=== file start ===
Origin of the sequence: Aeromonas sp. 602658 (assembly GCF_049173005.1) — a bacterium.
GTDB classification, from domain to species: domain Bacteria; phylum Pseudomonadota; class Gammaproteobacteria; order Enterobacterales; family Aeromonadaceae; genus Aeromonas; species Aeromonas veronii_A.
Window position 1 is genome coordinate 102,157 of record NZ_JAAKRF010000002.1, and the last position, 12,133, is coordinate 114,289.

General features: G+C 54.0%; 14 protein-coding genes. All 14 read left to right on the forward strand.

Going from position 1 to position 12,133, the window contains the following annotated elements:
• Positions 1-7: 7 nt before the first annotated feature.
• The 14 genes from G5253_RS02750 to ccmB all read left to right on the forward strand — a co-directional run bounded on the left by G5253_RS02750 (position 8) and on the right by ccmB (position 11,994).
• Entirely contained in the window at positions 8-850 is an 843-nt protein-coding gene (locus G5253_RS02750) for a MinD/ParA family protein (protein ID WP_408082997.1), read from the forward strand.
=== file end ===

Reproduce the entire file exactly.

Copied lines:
Origin of the sequence: Aeromonas sp. 602658 (assembly GCF_049173005.1) — a bacterium.
GTDB classification, from domain to species: domain Bacteria; phylum Pseudomonadota; class Gammaproteobacteria; order Enterobacterales; family Aeromonadaceae; genus Aeromonas; species Aeromonas veronii_A.
Window position 1 is genome coordinate 102,157 of record NZ_JAAKRF010000002.1, and the last position, 12,133, is coordinate 114,289.

General features: G+C 54.0%; 14 protein-coding genes. All 14 read left to right on the forward strand.

Going from position 1 to position 12,133, the window contains the following annotated elements:
• Positions 1-7: 7 nt before the first annotated feature.
• The 14 genes from G5253_RS02750 to ccmB all read left to right on the forward strand — a co-directional run bounded on the left by G5253_RS02750 (position 8) and on the right by ccmB (position 11,994).
• Entirely contained in the window at positions 8-850 is an 843-nt protein-coding gene (locus G5253_RS02750) for a MinD/ParA family protein (protein ID WP_408082997.1), read from the forward strand.